By Ariel Kane


I don’t normally consider myself a courageous person. But as I look at the subject with a wider lens, I have come to realize that courage doesn’t only happen in times of loss or during great stresses and momentous events. We are all challenged by life each day and tend to underestimate what it takes to make the choices that bring vibrancy.

Small things, everyday activities, the minutiae of life all test my metal – will I do those dishes in the sink or brush my teeth when deeply weary? Will I set my feet upon the floor in the morning and go about taking care of things as if they are my idea or will I go about them as a chore? Will I speak up and ask for help or clarification when I don’t understand something or will I be silent? And if I somehow fall short of my own personal expectations of how I should act or be, will I forgive myself for these self perceived short comings and move on. These are all tiny moments of courage that, when gently gathered into a whole, shape the quality of our lives.

Perhaps it is easier to dismiss or forget our courageous nature. Choices large and small that we made years ago, last month or even yesterday tend to float away on the river of time. We are often so busy living our lives that we have never stopped to appreciate how gutsy we’ve been.

In the early years of my young adulthood, I followed a hunch and moved from Oregon to New York City to study acting. At age nineteen I wasn’t sure acting was my life’s calling but with my fertile imagination I could envision a different path, a different life – one where I didn’t give it a try, one where I settled down…one where I settled. In the hazy image of this alternate life-path, I stayed in Oregon because I was afraid to move across the country with nothing other than a dream. In this scenario, I ultimately got married and had a husband, a couple of kids, a home and something else – perhaps an additional job to occupy my time. When following this thread of possibility with my mind’s eye, I instinctively knew that taking this path would be grossly unfair to whomever I settled with. Imagining this future, I could foresee myself growing into a resentful person, regretting that I hadn’t tried, picking incessantly on myself for turning from the unknown. I would resent my life choices and by extension anyone who would be foolish enough to hook their star to mine. That intuition of mine, to step into the unknown, has never led me wrong.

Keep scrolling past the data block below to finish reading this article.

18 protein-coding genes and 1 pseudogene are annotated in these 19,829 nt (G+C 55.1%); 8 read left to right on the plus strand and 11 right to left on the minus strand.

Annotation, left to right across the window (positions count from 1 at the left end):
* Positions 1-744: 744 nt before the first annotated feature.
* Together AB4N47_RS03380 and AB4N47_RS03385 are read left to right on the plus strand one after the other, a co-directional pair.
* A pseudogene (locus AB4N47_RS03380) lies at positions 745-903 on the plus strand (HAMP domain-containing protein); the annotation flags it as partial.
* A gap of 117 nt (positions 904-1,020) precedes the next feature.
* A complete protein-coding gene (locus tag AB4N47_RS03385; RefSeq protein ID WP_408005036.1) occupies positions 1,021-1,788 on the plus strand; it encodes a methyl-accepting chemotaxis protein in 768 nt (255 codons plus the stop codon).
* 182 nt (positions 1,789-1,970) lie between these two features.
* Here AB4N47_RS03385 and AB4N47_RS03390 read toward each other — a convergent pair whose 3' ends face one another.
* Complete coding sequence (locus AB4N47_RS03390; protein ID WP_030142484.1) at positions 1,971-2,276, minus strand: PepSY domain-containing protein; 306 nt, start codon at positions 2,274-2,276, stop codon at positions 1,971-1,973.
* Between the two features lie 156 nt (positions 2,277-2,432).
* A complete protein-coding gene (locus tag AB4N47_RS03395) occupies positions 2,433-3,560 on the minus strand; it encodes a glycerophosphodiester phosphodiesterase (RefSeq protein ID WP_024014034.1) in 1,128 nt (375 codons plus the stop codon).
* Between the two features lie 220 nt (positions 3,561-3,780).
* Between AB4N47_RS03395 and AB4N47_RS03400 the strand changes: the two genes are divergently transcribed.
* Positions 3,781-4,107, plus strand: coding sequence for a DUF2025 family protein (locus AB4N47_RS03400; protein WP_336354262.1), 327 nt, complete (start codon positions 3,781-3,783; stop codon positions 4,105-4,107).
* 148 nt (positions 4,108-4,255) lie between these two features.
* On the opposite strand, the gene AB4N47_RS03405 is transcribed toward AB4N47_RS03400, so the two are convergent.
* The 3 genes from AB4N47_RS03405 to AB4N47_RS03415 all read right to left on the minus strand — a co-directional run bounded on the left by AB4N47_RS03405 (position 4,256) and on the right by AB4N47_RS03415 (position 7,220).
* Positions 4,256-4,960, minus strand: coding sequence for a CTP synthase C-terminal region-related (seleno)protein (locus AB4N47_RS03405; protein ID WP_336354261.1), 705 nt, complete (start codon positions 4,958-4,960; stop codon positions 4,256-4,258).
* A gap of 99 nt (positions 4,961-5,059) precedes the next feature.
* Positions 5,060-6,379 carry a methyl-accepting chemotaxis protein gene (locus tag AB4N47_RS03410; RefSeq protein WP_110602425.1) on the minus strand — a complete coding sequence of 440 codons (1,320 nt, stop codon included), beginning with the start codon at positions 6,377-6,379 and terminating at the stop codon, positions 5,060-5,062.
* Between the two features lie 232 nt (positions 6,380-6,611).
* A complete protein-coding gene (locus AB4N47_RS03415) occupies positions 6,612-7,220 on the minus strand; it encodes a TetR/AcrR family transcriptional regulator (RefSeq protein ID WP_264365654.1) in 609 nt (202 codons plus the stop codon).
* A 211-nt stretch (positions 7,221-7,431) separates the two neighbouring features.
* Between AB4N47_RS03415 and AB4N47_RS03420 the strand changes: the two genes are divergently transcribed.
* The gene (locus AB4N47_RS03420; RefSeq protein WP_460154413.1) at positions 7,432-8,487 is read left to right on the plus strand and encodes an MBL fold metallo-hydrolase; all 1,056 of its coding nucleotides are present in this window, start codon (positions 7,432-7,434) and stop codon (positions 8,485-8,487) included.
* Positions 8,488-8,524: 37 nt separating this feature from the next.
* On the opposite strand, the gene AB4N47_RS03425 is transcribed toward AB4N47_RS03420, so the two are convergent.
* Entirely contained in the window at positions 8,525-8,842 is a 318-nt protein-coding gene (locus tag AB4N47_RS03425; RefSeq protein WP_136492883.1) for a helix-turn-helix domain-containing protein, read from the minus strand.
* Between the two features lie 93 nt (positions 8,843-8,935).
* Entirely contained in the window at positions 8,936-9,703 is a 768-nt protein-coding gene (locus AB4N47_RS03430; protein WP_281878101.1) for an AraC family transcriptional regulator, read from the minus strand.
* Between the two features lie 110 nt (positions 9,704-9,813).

Following my nose has been easy – except at those times when I apparently have something to lose. In those moments stepping into my truth and following my heartfelt desires takes courage. Bravery and true courage also happens in those moments when I have the grace to let go of my past, when I’m willing to not second-guess my life choices, when I’m willing to proceed as if this moment is perfect and I’m willing to admit that I am perfect, too – including my foibles and idiosyncrasies. Being willing to be me – not a watered down version of someone I wish I were – that takes courage.

Hmmm. I guess I’ve underestimated myself all along. How about you?

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Thank you. Yes, me too. I’ve recently looked back and can see I’ve acted boldly when the call to the unknown came to me.

I’ve haven’t thought I really was that courageous, yet now I see I can be.

I like how you used your imagination of each life too.

Gosh this so touched me – your definition of courage just feels so true, and reading it i can feel my own willingness to be me. Thank you, Txxx

Thank you so much! It feels good to stop and realise how many times courage won, in little and bíg decisions, and to see that in others, too. xoxo